Sometimes life is not easy.
My family lived with and cared for my elderly grandmother for over eight years until she went to heaven at ninety-six. I’m so glad we had those years with her, and we have many sweet memories. But sometimes, not having a home of our own and being continually on call for a strong-willed little lady—with dementia—got very hard.
During one particularly difficult Christmas season, I sometimes escaped to the enclosed back porch office off my parents’ bedroom. There, in the December darkness, I would fire up the desktop computer and watch this movie trailer for The Nativity Story, then just releasing in theaters.
I hadn’t seen the movie yet, though I came to love it later, but something in the trailer spoke to my soul. However stressed I might be, watching those images and hearing the gently haunting music stilled my troubled heart in a way I couldn’t fully understand, but embraced.
Maybe it was the visual representation of light piercing the darkness, of God’s long-made promises kept. Maybe it was the reminder of the darkness of the world Jesus was born into…the danger and hardship and struggle not-to-be-afraid that Mary and Joseph faced. Yet He was with them.
As He was with us. As He is with us.
Sometimes it’s hard to see God’s goodness in the darkness. In a world where young men are killed in questionable circumstances…where a community explodes in a backlash after generations of injustice…where active shooters are a thing to prepare for…where hurting refugees double the population of Lebanon…where young mothers die of cancer in one part of the world and botched sterilizations in another…where close relationships are wrung and faith is tested day by day.
Yet into such a world, Jesus came.
Driving in the car recently, I struggled with all I’d been seeing on the news and more personal things that weighed my heart. And I questioned where the Lord was in all this…dark.
The answer pressed sudden and unexpected: He is right there.
Corrie Ten Boom, who suffered and watched her beloved sister die in a Nazi concentration camp for harboring Jews, testified that no darkness was so deep that God’s truth was not deeper still. And while I’ve never experienced the depths of evil the Ten Booms did, it is in my darkest times that I have known the Lord’s nearness more than at any other.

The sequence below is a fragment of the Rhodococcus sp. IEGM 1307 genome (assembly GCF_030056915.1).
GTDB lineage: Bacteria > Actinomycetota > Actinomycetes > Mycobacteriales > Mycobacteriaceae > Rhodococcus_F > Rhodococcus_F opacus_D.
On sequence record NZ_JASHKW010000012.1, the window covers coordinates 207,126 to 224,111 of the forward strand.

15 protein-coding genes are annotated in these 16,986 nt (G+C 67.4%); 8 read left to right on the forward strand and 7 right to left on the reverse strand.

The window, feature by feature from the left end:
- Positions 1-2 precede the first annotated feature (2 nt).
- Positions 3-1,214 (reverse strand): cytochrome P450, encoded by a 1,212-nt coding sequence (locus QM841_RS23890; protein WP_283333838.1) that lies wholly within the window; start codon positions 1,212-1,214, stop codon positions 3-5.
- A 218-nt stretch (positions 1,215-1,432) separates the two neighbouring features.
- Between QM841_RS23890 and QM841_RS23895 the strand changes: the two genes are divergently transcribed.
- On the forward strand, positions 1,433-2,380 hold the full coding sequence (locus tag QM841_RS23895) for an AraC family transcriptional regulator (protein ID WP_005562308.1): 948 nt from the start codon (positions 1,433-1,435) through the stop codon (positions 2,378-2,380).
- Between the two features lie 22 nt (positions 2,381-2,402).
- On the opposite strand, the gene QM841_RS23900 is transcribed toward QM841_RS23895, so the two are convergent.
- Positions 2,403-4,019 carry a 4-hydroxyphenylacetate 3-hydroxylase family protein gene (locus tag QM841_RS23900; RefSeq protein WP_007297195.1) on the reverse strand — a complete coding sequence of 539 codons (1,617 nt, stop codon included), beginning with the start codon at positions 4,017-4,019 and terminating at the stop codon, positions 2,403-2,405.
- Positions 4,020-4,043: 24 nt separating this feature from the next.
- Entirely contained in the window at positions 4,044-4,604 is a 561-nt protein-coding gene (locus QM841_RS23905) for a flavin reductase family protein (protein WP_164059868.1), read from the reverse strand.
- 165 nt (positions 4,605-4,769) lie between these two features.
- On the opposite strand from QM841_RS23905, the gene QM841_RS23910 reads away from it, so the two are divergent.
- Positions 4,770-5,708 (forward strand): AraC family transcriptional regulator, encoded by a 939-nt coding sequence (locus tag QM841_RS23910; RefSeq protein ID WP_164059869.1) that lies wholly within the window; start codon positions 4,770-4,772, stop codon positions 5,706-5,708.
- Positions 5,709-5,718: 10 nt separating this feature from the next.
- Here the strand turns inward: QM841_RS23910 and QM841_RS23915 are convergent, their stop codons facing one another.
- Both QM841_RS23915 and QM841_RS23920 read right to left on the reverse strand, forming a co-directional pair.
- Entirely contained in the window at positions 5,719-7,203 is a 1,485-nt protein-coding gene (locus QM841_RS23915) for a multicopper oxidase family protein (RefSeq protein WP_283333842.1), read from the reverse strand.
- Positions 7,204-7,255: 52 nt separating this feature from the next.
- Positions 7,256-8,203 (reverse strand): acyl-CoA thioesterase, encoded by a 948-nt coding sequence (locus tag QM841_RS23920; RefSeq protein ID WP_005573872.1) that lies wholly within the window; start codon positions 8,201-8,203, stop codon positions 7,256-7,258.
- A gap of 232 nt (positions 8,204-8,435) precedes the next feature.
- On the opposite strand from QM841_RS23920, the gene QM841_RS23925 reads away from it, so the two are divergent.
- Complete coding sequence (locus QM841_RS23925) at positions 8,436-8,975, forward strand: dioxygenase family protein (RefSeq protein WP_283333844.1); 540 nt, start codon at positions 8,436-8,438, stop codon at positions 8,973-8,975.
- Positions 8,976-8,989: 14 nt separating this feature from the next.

I still struggle to understand sometimes why He allows all He does. But I am learning that perhaps I have been asking the wrong question. Perhaps the thing to remember is not why this stuff is around, but Who can deliver us from it.
And that is Jesus.
He is the only One who can help us overcome human trafficking, and angry hearts, and racism, and lies. He already is, all over the world. And He’s promised never to stop.
“There will be no end to the increase of His government or of peace,
On the throne of David and over his kingdom,
To establish it and to uphold it with justice and righteousness
From then on and forevermore.
The zeal of the Lord of hosts will accomplish this.”
Jesus didn’t come into a nice and comfortable world. He came into a very dark and messed up one. (Writer friend Katheryn Haddad in her new release, Star Song, drove this home to me powerfully. I hope to share more about her and her book soon.)
But He came, into our mess, because “He did not regard equality with God a thing to be grasped.” (Philippians 2:6)
May that truth encircle your heart this Christmas, whatever darkness you may be facing. For He has come. He has not left us to be engulfed by the dark—He has invaded it with His light. And the darkness has not, and will not, overcome it.
Do you ever struggle with finding God amid the darkness? What helps you to grasp His light? Please share, if you are led. And a blessed Advent to you. 🙂